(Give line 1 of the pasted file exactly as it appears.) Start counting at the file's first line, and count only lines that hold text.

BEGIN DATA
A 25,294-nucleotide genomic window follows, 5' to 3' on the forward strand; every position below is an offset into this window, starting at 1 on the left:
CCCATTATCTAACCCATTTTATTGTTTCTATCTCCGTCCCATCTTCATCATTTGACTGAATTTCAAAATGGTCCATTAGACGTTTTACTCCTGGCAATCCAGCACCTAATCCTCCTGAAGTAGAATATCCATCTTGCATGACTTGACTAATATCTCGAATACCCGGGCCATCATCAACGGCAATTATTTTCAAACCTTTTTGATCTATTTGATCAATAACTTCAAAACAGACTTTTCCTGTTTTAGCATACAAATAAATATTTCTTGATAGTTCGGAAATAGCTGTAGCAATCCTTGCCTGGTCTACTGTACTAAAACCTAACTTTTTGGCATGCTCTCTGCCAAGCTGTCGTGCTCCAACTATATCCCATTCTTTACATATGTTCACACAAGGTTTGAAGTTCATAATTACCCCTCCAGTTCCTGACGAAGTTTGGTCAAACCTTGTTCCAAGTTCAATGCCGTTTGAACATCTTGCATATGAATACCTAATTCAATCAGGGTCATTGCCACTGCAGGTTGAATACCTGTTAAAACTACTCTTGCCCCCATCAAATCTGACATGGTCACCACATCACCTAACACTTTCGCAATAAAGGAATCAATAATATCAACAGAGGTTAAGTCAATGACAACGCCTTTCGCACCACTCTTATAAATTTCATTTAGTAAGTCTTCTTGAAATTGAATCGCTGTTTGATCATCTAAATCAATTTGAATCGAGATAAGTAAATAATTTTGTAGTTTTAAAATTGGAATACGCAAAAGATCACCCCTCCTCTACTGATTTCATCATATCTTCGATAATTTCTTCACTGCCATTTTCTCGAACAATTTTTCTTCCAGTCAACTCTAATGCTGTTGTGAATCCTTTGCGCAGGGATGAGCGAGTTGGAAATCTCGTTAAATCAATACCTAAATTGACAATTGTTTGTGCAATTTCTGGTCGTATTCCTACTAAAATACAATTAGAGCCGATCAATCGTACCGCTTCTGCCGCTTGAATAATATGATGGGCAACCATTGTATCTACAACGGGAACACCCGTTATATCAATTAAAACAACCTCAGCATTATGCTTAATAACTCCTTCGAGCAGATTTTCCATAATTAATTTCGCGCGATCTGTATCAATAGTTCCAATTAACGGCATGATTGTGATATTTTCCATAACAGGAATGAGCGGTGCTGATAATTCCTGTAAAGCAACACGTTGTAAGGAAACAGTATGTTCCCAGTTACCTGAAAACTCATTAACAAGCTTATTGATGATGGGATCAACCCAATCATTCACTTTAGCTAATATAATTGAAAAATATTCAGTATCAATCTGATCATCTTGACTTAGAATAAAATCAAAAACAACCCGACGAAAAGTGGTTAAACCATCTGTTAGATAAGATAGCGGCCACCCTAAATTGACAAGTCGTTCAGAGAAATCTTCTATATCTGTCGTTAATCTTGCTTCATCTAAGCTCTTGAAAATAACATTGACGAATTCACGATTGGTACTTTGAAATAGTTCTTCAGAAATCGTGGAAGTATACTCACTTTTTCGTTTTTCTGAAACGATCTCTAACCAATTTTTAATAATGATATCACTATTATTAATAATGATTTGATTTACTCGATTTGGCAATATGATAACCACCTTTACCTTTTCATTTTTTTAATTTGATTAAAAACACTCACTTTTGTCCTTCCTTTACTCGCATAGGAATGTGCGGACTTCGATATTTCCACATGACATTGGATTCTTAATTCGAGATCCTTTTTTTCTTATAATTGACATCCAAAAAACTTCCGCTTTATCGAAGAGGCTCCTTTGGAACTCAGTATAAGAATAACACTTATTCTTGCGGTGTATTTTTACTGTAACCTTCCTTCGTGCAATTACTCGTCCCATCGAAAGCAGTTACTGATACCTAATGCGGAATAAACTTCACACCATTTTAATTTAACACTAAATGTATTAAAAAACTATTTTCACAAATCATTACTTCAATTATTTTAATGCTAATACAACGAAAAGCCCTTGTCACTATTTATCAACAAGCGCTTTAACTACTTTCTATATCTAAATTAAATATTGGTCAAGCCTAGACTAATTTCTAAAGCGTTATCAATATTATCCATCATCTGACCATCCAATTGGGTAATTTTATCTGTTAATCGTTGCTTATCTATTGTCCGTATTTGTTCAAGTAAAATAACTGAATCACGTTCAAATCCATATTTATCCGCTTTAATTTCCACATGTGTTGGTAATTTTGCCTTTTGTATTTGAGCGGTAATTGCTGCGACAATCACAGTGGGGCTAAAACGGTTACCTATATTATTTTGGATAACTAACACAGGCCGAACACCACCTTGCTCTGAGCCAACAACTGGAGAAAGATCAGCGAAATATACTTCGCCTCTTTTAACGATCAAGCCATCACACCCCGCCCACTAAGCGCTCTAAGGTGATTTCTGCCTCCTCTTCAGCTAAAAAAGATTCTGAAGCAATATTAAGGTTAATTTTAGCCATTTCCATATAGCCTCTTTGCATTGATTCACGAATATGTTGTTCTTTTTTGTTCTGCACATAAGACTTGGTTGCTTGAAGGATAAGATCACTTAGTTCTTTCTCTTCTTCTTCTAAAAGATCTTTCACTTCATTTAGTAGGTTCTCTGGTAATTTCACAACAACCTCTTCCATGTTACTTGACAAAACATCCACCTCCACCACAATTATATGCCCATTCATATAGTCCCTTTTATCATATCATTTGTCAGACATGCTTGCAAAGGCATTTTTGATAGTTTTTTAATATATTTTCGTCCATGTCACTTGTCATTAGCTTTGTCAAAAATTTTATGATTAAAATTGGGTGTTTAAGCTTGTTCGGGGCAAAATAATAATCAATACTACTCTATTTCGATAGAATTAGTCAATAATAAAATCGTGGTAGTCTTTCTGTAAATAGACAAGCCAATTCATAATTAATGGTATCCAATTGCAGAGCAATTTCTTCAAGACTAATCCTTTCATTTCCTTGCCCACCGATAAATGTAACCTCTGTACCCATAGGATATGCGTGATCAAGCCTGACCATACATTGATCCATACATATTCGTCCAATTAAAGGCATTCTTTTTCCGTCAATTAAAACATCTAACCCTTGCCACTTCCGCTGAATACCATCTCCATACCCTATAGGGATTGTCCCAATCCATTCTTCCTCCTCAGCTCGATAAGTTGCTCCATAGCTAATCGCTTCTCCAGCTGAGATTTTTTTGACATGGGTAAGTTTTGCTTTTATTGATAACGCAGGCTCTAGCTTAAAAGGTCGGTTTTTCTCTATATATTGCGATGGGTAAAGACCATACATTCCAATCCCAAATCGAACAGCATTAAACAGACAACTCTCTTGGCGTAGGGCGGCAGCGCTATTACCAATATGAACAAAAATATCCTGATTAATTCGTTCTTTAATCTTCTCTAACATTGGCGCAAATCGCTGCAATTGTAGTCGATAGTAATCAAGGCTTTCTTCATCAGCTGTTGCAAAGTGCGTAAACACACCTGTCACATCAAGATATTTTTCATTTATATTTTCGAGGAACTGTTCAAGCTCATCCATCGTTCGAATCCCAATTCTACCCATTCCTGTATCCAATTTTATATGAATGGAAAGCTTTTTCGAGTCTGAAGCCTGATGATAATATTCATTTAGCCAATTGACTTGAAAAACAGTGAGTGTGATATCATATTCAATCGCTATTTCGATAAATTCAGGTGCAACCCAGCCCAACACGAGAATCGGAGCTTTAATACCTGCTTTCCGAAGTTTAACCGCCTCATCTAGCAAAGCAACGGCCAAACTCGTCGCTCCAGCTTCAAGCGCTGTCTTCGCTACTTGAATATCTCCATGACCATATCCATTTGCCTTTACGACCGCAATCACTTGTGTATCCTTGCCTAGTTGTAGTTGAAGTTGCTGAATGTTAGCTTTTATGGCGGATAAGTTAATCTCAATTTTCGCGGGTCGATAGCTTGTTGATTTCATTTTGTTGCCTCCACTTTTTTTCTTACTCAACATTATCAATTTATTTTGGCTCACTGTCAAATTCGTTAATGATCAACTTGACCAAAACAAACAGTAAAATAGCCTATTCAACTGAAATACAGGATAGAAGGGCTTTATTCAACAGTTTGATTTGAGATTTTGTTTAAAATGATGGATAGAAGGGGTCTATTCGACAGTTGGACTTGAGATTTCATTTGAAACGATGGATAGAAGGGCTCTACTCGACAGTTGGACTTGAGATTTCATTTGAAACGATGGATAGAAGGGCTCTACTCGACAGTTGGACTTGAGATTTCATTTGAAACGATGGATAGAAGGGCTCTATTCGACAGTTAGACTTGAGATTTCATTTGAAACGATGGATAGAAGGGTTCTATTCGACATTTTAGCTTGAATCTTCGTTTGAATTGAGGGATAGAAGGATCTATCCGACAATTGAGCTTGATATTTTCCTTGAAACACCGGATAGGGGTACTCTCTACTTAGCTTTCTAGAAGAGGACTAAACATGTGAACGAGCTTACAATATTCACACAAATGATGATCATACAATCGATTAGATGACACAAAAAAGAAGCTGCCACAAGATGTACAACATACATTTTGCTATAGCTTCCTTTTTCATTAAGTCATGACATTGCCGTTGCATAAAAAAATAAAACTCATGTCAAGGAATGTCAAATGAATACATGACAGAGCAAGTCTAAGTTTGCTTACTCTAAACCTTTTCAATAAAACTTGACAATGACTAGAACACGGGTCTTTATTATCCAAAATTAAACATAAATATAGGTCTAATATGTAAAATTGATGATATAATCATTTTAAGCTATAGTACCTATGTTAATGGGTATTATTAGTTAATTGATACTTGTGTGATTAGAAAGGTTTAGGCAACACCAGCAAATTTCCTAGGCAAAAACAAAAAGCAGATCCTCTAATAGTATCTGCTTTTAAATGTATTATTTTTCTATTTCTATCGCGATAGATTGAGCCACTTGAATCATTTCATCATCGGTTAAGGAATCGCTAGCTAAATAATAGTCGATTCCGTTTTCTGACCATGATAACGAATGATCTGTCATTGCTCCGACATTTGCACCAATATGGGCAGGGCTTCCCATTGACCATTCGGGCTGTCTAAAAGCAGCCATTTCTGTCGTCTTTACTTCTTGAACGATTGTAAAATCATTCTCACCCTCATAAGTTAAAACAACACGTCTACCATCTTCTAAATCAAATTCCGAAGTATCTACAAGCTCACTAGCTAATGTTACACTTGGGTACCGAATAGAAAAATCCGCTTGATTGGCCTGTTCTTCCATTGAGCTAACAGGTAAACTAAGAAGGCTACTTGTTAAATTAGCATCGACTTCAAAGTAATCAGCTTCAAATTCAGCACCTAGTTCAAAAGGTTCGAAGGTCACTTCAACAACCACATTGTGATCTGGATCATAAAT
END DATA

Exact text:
A 25,294-nucleotide genomic window follows, 5' to 3' on the forward strand; every position below is an offset into this window, starting at 1 on the left: